Book Review: The Effective Manager by Mark Horstman

I have been a fan of Manager Tools since they released their first podcast years ago. The diligent work produced by Mark and Mike have been my go-to source when it comes managing the people and my career.

I like the book “The Effective Manager” because it does an excellent job of distilling and presenting the key recommendations for performing the managerial work. I also think it is fair to say that mediocre and bad managers disproportionally outnumber the good ones.

If you aspire to be a professional manager and want to be outstanding at your work, this book has all the recommendations you need to put yourself miles ahead of your peers.

Fresh Links Sundae – October 21, 2012 Edition

Fresh Links Sundaeencapsulates information I have come across during the past week. They maybe ITSM related or not entirely. Often they are from the people whose work resonates with me, and I hope you will find something of value.

Personally, delivering high-quality, business-centric IT services is something I am passionate about, and I am glad my training in ITSM has enabled me to do more for my organization and profession. Drawing from her personal experience, Kirstie Magowan describes the various roles within IT service management field and what skills and training one might need in order to succeed in the ITSM career. Your ITSM Career Path (The ITSM Review)

Many IT organizations have difficulty mapping IT spending directly to the business values created. Robert Stroud describes what IT needs to do in order to provide the transparency and the data points necessary for an organization to make the informed decisions about IT investment. Financial Management for Effective Sourcing (CA Technologies)

Because ITSM tools can be a major investment for many organizations, Stephen Mann suggests tips on how to make the ITSM tool selection process more meaningful and productive. 50 Shards Of ITIL – The Bane And Pain Of ITSM Tool Selection (Forrester Blogs)

Maintaining sufficient, relevant information on our complex and intertwined systems is a critical task for any proactive IT organization. Rob England outlines the steps on how to capture and maintain such information in a CMDB. How to improve your service configuration data and what that means for CMDB (The IT Skeptic)

With today’s highly complex and interactive applications, Jonathan Ginter describes what fundamental monitoring capabilities should be in place and why such capabilities should be baked in as part of the application during development. Monitoring 101 – Are You Running a Modern Application? (BMC Communities: DevOps)

Here is a collection of several informative videos on the topic of DevOps from Damon Edwards. Defining and Improving DevOps Culture (Videos) (dev2ops)

As an opportunity to provide better IT service and to achieve cost savings, Jon Reeve suggests the tracking of the metric First Time Fix and what the metric does. Increasing First Time Fix – A Service Improvement Priority (ITSM Portal)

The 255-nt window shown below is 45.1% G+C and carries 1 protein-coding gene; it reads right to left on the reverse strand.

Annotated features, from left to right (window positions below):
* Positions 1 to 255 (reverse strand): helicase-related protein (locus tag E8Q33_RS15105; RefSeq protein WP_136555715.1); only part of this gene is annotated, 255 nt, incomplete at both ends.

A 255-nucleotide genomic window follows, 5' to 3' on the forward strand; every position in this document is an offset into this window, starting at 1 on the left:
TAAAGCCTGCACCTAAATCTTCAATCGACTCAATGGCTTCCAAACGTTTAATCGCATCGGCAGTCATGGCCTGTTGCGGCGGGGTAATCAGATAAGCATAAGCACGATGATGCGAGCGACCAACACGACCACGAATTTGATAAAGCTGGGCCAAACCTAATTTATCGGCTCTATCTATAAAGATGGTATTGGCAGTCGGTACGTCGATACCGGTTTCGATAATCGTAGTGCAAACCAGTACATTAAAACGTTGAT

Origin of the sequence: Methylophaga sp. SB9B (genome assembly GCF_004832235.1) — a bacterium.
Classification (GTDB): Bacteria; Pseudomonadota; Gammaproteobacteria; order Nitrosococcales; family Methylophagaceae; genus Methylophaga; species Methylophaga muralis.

While one-time leadership training can be beneficial, Marshall Goldsmith advocates that the follow-up, support, and encouragement from the organization after the training will likely yield more meaningful changes coming from the organization’s leaders. Fallacy of ‘If They Understand, They Will Do’ (Marshall Goldsmith Personal Blog)

Writing business blog with a level of consistency can be an effective marketing tool. Patsi Krakoff outlines tips on how to write quality blog posts. 5 Steps to Write a Quality Business Blog Post (Writing On The Web)

While we can all debate about the proper use of social media for drawing conclusion about someone, Mark Horstman talks about the importance of managing one’s image presented via the social media. They’re Coming For The Kids Now (Manager Tools)

Fresh Links Sundae – October 7, 2012 Edition

Fresh Links Sundae encapsulates information I have come across during the past week. They maybe ITSM related or not entirely. Often they are from the people whose work resonates with me, and I hope you will find something of value.

I started out my career as a systems administrator, and I believe the really good sys admins/DBAs tend to be both paranoid and lazy at the same time. While the laziness aspect has to do with automation, Chris Foot discusses the paranoid aspect of the behaviors with a two-part blog. The Art of Being a Successful DBA – Paranoid DBA Best Practices, Part I (Remote DBA Experts)

Although technical qualification maybe an important consideration when hiring good service desk staff, Kirstie Magowan explains that life skills and personality attributes are just as important to consider as ever. Who is your next hire for the service desk? (Common Sense and Service Management)

If you are working on putting together a Relationship Management process for your organization, Alicia Choo posted a sample operating procedure document and a few other support documents that may help in your endeavor. My take on ITSM and IT Governance: Relationship Management (Choofca’s Brain Dump)

Business and application development teams sometimes blame IT operations for so many frustrations, Martin Perlin outlines why IT operations cannot seem to catch a break and what can be done to reverse the trend. IT Operations Suffers from An Undeserved Bad Reputation (Evolven Blog)